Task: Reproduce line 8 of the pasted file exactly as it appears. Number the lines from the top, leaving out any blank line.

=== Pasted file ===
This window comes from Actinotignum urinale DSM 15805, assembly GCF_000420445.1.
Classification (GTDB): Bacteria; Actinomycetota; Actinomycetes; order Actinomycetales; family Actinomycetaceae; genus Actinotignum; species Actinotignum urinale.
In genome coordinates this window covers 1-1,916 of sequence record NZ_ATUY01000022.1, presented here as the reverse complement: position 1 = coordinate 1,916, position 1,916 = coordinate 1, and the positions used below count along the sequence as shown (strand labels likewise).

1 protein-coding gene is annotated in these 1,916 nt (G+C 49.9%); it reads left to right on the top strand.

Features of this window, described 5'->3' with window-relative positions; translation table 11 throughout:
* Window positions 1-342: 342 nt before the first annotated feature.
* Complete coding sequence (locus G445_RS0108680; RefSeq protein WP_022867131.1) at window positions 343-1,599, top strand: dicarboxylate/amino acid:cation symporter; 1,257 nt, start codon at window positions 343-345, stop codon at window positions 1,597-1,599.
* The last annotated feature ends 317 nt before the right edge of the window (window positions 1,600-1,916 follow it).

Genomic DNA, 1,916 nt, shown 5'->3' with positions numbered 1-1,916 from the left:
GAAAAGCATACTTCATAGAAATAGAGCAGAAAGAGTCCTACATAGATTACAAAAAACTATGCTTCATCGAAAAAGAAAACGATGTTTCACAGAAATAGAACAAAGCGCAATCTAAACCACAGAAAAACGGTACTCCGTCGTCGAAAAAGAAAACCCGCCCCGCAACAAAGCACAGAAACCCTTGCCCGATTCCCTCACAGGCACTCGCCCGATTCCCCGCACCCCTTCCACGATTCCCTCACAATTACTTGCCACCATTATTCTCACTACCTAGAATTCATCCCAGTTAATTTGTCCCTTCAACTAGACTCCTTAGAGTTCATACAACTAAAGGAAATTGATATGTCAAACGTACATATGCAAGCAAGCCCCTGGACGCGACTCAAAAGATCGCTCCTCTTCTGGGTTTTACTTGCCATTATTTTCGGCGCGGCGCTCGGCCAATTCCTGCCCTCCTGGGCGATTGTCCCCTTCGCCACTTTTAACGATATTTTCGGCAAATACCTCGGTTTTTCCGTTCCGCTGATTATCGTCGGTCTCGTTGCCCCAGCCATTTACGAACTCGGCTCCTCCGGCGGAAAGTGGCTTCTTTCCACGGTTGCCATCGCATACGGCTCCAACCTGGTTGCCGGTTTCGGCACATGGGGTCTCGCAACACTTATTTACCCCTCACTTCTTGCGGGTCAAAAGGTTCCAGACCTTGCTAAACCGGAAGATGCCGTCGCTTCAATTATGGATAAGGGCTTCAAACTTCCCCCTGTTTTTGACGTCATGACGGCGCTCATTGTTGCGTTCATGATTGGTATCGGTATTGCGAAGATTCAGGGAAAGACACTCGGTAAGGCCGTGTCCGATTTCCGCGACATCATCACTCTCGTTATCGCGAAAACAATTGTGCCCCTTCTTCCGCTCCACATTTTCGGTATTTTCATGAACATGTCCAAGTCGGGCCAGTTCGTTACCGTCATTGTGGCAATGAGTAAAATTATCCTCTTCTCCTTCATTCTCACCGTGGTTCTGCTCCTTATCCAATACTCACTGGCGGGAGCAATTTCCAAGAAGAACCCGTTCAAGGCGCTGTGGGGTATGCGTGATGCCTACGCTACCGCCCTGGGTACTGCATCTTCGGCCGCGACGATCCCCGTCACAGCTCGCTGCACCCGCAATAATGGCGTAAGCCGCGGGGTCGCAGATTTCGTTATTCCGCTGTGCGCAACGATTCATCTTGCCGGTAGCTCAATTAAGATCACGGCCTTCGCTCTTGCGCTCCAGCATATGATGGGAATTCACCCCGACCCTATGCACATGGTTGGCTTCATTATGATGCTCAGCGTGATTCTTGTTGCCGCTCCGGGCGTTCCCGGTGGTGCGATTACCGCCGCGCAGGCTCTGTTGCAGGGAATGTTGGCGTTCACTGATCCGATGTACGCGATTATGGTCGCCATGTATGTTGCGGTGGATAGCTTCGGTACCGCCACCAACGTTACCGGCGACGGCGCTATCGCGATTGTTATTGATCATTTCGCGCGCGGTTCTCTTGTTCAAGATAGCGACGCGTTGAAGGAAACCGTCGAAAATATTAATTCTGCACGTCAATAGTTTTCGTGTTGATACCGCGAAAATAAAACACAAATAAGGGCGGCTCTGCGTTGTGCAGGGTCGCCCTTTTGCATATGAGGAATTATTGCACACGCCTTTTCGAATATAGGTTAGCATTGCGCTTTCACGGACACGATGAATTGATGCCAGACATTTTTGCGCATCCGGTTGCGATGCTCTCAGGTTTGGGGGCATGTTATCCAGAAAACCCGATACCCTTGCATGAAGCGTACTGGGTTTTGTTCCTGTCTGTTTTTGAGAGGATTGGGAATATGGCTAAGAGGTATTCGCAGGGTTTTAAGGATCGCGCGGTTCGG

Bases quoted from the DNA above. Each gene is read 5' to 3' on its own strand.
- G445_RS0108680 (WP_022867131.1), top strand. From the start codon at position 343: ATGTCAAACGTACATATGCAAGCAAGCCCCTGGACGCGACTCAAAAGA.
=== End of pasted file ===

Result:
* The last annotated feature ends 317 nt before the right edge of the window (window positions 1,600-1,916 follow it).